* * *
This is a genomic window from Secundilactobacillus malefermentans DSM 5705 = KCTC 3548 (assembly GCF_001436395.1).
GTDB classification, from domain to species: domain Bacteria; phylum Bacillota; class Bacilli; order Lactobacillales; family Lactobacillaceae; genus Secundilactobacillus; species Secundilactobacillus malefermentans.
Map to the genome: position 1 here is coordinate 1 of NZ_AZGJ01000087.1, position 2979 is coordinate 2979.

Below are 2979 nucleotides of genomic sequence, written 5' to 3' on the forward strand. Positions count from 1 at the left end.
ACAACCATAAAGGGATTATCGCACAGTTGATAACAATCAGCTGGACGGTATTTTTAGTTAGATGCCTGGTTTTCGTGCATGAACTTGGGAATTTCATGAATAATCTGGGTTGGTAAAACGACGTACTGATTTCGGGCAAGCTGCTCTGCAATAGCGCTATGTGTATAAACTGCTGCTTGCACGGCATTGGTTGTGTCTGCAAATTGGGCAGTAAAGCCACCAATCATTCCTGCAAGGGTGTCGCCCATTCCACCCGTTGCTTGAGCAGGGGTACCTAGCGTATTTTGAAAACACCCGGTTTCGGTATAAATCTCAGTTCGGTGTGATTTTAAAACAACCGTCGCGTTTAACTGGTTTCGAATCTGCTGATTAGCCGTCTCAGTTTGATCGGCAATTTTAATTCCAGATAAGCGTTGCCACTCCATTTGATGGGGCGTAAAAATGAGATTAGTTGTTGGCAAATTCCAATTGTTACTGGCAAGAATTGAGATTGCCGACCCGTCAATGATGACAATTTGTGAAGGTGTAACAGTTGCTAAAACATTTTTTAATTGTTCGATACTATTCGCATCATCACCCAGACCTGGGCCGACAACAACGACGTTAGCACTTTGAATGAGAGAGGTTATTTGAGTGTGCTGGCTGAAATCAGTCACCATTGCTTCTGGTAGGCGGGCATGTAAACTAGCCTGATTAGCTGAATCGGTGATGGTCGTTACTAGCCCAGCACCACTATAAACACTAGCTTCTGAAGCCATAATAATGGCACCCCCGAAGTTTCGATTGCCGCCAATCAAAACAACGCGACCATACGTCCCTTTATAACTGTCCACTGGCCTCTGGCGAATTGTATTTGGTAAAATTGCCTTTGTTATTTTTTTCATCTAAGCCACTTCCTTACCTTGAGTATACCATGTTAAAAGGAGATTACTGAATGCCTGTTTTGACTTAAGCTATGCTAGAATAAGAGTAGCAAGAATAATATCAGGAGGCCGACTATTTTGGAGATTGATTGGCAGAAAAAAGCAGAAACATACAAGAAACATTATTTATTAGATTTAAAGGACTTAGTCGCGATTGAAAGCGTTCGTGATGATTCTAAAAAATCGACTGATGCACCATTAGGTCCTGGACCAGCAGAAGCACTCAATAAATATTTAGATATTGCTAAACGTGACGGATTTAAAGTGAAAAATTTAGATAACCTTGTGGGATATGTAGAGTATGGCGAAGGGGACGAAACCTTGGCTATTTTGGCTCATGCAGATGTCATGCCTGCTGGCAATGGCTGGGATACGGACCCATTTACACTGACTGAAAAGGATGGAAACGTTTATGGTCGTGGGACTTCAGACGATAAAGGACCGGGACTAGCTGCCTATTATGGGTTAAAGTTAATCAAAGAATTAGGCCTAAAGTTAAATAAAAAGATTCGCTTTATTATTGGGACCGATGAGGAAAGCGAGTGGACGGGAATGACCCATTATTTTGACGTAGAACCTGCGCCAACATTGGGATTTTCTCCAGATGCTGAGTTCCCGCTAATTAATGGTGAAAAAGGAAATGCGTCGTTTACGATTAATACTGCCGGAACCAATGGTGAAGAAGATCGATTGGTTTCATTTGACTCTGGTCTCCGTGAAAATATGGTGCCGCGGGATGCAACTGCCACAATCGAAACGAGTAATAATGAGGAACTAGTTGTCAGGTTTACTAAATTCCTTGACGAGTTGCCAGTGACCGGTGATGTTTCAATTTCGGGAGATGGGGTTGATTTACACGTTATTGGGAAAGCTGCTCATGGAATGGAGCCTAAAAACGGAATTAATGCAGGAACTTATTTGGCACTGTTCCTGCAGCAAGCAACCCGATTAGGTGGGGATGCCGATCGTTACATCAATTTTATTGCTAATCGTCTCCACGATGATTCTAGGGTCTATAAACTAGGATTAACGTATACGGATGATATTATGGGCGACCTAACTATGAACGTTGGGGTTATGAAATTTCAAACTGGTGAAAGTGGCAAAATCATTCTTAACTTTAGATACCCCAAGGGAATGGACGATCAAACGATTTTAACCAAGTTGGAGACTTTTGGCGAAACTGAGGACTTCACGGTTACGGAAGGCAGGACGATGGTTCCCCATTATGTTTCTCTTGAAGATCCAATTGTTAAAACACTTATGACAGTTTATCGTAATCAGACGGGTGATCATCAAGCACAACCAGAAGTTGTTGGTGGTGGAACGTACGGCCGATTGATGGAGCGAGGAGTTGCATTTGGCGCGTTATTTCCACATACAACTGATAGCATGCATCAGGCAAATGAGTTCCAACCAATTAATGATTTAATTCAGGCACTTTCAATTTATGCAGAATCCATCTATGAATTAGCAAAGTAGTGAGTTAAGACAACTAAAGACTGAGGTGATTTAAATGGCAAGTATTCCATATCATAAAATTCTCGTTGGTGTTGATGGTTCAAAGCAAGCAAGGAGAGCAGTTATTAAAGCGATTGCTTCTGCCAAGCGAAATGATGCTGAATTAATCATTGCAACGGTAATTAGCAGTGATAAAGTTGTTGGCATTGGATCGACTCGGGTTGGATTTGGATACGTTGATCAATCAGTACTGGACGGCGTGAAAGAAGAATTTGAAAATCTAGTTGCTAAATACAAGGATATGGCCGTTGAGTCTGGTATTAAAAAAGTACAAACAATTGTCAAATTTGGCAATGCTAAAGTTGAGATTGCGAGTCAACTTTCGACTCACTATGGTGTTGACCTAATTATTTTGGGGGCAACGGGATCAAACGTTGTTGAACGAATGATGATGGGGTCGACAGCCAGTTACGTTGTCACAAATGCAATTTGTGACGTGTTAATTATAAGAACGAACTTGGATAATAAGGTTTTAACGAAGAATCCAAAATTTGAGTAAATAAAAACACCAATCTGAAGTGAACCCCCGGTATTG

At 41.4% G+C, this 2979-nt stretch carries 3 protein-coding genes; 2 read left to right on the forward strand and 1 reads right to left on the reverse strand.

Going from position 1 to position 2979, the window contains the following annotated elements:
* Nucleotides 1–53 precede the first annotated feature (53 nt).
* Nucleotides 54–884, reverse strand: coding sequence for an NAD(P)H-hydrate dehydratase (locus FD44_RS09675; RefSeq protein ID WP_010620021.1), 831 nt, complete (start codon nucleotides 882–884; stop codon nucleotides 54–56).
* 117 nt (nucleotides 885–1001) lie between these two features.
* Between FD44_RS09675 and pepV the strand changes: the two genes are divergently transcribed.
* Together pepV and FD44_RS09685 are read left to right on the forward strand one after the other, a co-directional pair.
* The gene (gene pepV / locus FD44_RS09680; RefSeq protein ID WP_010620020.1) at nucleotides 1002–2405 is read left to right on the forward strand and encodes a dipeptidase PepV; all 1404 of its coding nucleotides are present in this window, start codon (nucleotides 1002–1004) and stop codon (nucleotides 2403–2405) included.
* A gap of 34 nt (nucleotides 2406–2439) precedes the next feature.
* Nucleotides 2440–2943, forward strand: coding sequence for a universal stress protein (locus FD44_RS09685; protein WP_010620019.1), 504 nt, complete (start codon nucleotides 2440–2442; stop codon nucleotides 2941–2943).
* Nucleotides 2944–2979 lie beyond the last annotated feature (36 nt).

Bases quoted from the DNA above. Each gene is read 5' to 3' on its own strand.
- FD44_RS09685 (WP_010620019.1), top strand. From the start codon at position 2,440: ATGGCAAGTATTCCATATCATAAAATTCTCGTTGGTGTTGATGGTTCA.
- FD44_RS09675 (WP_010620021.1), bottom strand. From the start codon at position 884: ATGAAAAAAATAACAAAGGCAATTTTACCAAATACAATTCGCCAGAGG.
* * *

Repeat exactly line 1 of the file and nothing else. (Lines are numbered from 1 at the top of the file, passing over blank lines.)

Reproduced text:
This is a genomic window from Secundilactobacillus malefermentans DSM 5705 = KCTC 3548 (assembly GCF_001436395.1).